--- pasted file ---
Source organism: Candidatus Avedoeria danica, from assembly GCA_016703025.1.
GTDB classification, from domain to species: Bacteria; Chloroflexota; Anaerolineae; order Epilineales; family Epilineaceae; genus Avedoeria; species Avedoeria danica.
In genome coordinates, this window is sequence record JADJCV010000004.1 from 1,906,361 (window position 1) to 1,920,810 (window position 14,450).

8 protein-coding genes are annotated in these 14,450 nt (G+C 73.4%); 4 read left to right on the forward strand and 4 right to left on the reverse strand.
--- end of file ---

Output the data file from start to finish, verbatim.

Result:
Source organism: Candidatus Avedoeria danica, from assembly GCA_016703025.1.
GTDB classification, from domain to species: Bacteria; Chloroflexota; Anaerolineae; order Epilineales; family Epilineaceae; genus Avedoeria; species Avedoeria danica.
In genome coordinates, this window is sequence record JADJCV010000004.1 from 1,906,361 (window position 1) to 1,920,810 (window position 14,450).

8 protein-coding genes are annotated in these 14,450 nt (G+C 73.4%); 4 read left to right on the forward strand and 4 right to left on the reverse strand.